USA v. Chavez

Filing 920070808

Opinion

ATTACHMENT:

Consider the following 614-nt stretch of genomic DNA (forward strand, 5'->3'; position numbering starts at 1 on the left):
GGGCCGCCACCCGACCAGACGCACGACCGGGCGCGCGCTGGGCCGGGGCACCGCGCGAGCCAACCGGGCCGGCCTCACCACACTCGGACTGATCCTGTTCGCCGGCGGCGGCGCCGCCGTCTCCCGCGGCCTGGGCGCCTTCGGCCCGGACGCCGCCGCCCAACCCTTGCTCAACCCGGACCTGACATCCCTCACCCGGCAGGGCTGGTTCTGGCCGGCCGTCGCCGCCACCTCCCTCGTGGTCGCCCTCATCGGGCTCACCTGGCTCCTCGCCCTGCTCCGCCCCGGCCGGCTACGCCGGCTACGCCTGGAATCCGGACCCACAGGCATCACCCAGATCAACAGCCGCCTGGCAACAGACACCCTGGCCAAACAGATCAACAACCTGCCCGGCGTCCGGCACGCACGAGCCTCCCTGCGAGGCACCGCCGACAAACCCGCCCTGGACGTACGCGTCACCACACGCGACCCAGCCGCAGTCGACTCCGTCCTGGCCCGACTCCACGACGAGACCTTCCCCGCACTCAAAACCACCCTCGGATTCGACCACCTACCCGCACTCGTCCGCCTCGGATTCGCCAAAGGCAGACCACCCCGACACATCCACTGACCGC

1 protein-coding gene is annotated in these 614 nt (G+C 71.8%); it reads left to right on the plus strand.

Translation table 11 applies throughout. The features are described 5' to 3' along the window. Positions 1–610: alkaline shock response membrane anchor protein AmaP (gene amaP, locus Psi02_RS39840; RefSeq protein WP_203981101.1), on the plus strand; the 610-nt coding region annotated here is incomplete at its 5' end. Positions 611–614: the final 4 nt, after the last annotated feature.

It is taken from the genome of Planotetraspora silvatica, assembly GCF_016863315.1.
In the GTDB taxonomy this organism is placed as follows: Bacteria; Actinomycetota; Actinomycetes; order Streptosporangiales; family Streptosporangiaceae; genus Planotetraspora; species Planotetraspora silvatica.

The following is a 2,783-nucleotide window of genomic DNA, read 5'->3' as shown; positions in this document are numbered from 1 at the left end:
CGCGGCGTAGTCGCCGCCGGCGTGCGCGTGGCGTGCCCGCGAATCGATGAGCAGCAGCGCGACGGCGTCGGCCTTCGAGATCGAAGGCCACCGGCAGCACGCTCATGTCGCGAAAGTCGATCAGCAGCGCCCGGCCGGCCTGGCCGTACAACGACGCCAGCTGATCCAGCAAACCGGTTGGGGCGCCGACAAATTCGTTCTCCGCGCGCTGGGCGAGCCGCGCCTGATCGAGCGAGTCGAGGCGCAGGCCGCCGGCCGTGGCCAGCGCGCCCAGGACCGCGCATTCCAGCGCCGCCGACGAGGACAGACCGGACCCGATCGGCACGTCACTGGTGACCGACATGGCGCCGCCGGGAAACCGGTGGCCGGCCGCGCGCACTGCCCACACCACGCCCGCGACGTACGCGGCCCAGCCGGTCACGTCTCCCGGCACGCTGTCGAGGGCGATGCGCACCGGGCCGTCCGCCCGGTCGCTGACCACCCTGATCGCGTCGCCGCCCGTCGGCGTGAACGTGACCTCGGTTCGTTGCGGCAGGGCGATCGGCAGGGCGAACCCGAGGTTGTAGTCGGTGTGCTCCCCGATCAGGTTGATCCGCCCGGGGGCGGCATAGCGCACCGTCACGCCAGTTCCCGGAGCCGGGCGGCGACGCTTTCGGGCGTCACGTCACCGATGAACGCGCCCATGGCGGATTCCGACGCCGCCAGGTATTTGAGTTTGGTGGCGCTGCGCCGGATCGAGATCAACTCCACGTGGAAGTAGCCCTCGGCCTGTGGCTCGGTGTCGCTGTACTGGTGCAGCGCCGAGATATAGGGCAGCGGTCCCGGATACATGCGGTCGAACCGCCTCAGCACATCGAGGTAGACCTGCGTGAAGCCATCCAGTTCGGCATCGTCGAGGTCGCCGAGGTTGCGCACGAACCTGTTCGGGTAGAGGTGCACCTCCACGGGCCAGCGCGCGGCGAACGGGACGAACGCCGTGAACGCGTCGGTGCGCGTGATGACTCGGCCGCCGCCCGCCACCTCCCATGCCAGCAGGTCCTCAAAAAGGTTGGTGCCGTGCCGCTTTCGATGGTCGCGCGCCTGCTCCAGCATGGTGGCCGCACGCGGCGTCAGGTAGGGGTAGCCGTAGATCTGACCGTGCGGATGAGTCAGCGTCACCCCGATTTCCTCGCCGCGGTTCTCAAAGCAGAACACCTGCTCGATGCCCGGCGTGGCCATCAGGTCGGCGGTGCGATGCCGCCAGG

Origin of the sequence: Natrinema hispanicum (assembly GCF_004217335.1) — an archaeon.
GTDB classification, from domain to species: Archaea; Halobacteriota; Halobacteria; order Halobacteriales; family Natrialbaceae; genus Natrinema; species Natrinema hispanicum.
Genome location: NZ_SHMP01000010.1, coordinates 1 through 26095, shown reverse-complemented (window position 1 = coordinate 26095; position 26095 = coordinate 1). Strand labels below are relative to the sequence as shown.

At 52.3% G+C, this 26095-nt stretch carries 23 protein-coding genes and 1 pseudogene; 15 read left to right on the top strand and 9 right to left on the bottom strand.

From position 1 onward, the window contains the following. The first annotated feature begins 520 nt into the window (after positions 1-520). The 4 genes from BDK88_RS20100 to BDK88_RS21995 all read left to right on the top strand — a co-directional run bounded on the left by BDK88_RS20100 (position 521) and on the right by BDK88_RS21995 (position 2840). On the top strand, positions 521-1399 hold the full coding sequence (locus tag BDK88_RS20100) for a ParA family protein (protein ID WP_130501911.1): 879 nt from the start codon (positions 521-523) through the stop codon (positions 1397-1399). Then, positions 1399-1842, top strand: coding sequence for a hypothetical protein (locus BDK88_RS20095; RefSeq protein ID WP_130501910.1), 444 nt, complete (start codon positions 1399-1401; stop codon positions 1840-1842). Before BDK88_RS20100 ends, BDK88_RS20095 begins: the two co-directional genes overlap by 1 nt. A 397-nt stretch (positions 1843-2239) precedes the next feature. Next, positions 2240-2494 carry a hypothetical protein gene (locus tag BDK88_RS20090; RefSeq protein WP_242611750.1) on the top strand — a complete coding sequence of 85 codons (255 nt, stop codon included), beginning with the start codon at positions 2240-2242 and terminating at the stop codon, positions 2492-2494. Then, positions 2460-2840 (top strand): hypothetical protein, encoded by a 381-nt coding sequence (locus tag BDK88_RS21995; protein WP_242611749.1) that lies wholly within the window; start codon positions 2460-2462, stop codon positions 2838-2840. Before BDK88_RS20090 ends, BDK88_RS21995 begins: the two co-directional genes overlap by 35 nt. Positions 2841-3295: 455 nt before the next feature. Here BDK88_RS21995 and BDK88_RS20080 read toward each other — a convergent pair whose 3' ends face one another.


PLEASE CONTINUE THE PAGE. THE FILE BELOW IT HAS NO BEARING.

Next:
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NOT RECOMMENDED FOR FULL-TEXT PUBLICATION File Name: 07a0559n.06 Filed: August 8, 2007 No. 06-5257 UNITED STATES COURT OF APPEALS FOR THE SIXTH CIRCUIT UNITED STATES OF AMERICA, Plaintiff-Appellee, v. FRANCISCO RAUL CHAVEZ, Defendant-Appellant. ) ) ) ) ) ) ) ) ) ON APPEAL FROM THE UNITED STATES DISTRICT COURT FOR THE EASTERN DISTRICT OF TENNESSEE Before: BOGGS, Chief Judge; ROGERS, Circuit Judge; and CALDWELL, District Judge* Rogers, Circuit Judge. Francisco R. Chavez appeals the ten-year mandatory minimum sentence imposed by the district court following his guilty plea to violating 21 U.S.C. 841(A)(1) and 846 for conspiracy to manufacture 1,000 or more marijuana plants. Chavez argues that his plea was not knowing and voluntary because the Government led him to believe that it would make the substantial assistance motion but that then failed to do so. Chavez's plea, however, was knowing and voluntary, because he was made well aware of the possibility that the Government would not make a substantial assistance motion. Furthermore, this court is limited by circuit precedent to The Honorable Karen K. Caldwell, United States District Judge for the Eastern District of Kentucky, sitting by designation. * No. 06-5257 United States v. Chavez reviewing the Government's decision regarding the motion for unconstitutional motives and Chavez has alleged none. We affirm the judgment of the district court. Chavez pleaded guilty to violating 21 U.S.C. 841(A)(1) and 846 for conspiracy to manufacture 1,000 or more marijuana plants. Chavez was caught fleeing a marijuana cultivation site located within Cherokee National Forest in Polk County, Tennessee. Following his arrest, Chavez admitted his involvement in the marijuana cultivation operation and told authorities that he and his codefendant were working for Chavez's cousin, Alejandro Chavez, who had solicited Chavez's help. Chavez also told authorities about his co-defendant's role in the operation. At the time of sentencing, the Government had not yet located Alejandro Chavez. Chavez entered his plea within two months of his arrest and the Government agreed to the dismissal of two other counts in the indictment. The plea agreement between Chavez and the Government provided for a potential three-level reduction of his offense level for acceptance of responsibility. The agreement also provided for the possibility of a departure: If, in the view of the United States, Mr. Chavez renders substantial assistance to the United States, at the time of sentencing the United States may recommend to the Court that he receive a downward departure from the sentencing guidelines range pursuant to Section 5K1.1 of the Federal Sentencing Guidelines and/or below any mandatory minimum pursuant to 18 U.S.C. 3553(e), but the United States will be under no obligation to do so. The Government retained sole discretion to determine whether Chavez provided substantial assistance and, therefore, whether he was entitled to a departure for substantial assistance. During -2- No. 06-5257 United States v. Chavez the plea colloquy, the district court told Chavez that it was up to the Government to determine whether Chavez provided substantial assistance and that the Government could decide not to move for the departure. Chavez stated that he understood this. The district court also asked whether Chavez understood that he was bound by the plea agreement regardless of the Government's decision to move for a downward departure. Again, Chavez stated that he understood. Chavez also stated that he had not been promised anything other than what was in the plea agreement. The district court sentenced the defendant on February 6, 2006. Pursuant to the terms of the plea agreement, the district court granted Chavez a three-level reduction for acceptance of responsibility. However, the Government did not move pursuant to 5K1.1 of the Guidelines for a downward departure from the Guidelines range nor did it move pursuant to 3553(e) for a sentence below the statutory mandatory minimum sentence. During a sidebar discussion, the Government maintained that Chavez's assistance did not amount to substantial assistance, apparently because Chavez's information had not led to the arrest or prosecution of Alejandro Chavez. The Government also pointed out that Chavez was not testifying against his codefendant and that some of the information Chavez provided was inconsistent with what the Government knew the facts to be. Defense counsel argued that, although Chavez's information had not led to an arrest or prosecution, Chavez had provided assistance in the investigation and that, under the plea agreement, this assistance was sufficient for a substantial assistance departure. According to defense counsel, it was up to the Government to make the most of Chavez's information, the Government's failure -3- No. 06-5257 United States v. Chavez to catch Alejandro Chavez was not the defendant's fault, and it was up to the Government to "gather the fruits" for which defendant had "tilled the soil." Chavez attempted to withdraw his plea, arguing that the Government led him to believe that it would ask for the departure and that the availability of the departure was the only reason he agreed to plead guilty.1 The district court did not allow Chavez to withdraw his plea, pointing out that the attempt came too late and that Chavez was aware of the ten-year minimum sentence at the time he pleaded guilty. The district court sentenced Chavez to the ten-year mandatory minimum sentence. Chavez timely appeals. This court reviews the district court's denial of a motion to withdraw a guilty plea for an abuse of discretion. United States v. Ellis, 470 F.3d 275, 280 (6th Cir. 2006). The district court's interpretation of the Sentencing Guidelines is reviewed do novo. United States v. Moore, 225 F.3d 637, 641 (6th Cir. 2000). Chavez's plea was knowing and voluntary because he was aware of the fact that the plea agreement gave the Government sole discretion to determine whether Chavez provided substantial assistance. A defendant may withdraw a guilty plea "after the court accepts the plea, but before it Because Chavez was subject to a mandatory minimum sentence of ten years, the district court's ability to sentence Chavez below the ten-year minimum was tied to the Government's making a motion in the district court based on Chavez's substantial assistance. 18 U.S.C. 3553(e) ("Upon motion of the Government, the court shall have the authority to impose a sentence below a level established by statute as a minimum sentence so as to reflect a defendant's substantial assistance in the investigation or prosecution of another person who has committed an offense."). -4- 1 No. 06-5257 United States v. Chavez imposes sentence if . . . the defendant can show a fair and just reason for requesting the withdrawal." Fed. R. Crim. P. 11(d)(2)(B). However, Rule 11 does not "allow a defendant to make a tactical decision to enter a plea, wait several weeks, and then obtain a withdrawal if he believes he made a bad choice in pleading guilty." Ellis, 470 F.3d at 280-81 (internal quotation marks omitted). Chavez concedes that the district court's Rule 11 plea colloquy was adequate. However, Chavez maintains that his guilty plea was not knowing and voluntary because the portion of the plea agreement addressing a substantial assistance departure referred him to USSG 5K1.1, which provides that "upon motion of the government stating that a defendant has provided substantial assistance in the investigation or prosecution of another person who has committed an offence, the court may depart from the Guidelines." (emphasis added).2 Because 5K1.1 mentions both investigation and prosecution, Chavez maintains that this led him to believe that the information he provided to law enforcement was sufficient for a downward departure because the information amounted to substantial assistance in the investigation, and if the information was not sufficient for prosecution, he should have been put on notice. Although Chavez's brief focuses on USSG 5K1.1, a motion by the Government pursuant to 18 U.S.C. 3553(e) was the only way the district court could depart from the statutory mandatory minimum sentence. See Melendez v. United States, 518 U.S. 120, 125-26 (1996) (holding that 3553(e) is the exclusive means by which a district court can sentence a defendant to less than a mandatory minimum sentence); United States v. McIntosh, 484 F.3d 832, 835 (6th Cir. 2007). However, for present purposes, the difference is immaterial because the relevant language in 3553(e) and 5K1.1 is identical in relevant respects--both require the Government to move for a departure and both require a determination that the defendant rendered substantial assistance in the "investigation or prosecution." -5- 2 No. 06-5257 United States v. Chavez Chavez cannot prevail because, as evidenced by the language in the plea agreement and the district court's efforts during the plea colloquy, Chavez was well aware of the fact that the Government retained sole discretion to determine whether Chavez's assistance amounted to substantial assistance entitling him to a substantial departure motion. Although Chavez maintains that he wanted to withdraw his plea because he did not think he was getting what he bargained for, in reality, his desire to withdraw his plea stems from the fact that, from his perspective, he made a bad bargain. This does not entitle him to withdraw his plea. Finally, because Chavez is not alleging that the Government was motivated by unconstitutional considerations when it refused to file the substantial assistance motion, we cannot review the decision by the Government not to file the motion. Prior decisions of this court make it clear that review of the Government's refusal to file a substantial assistance motion is limited to review for unconstitutional motives. United States v. Moore, 225 F.3d 637, 641 (6th Cir. 2000); United States v. Lukse, 286 F.3d 906, 911 (6th Cir. 2002).3 Although Chavez highlights the fact that members of this court criticized our limited review of refusals to file substantial assistance motions, see United States v. Hawkins, 274 F.3d 420, 429-31 (6th Cir. 2001), the law of this circuit is nonetheless clear, id. at 428. Again, although Chavez's brief focuses on USSG 5K1.1, the same limited review applies to the Government's refusals to file substantial assistance motions generally. See, e.g., Wade v. United States, 504 U.S. 181 (2002); United States v. Wallace, 1994 WL 198190, at *3-4 (6th Cir. May 19, 1994) (unpublished); see also McMullin v. United States, 1996 WL 671382, at *2 (6th Cir. Nov. 19, 1996) (unpublished); United States v. Bagnoli, 7 F.3d 90, 91-92 (6th Cir. 1993); United States v. Valentin, 131 F. App'x 892 (3d Cir. 2005). -6- 3 No. 06-5257 United States v. Chavez For the foregoing reasons, we affirm the judgment of the district court. -7-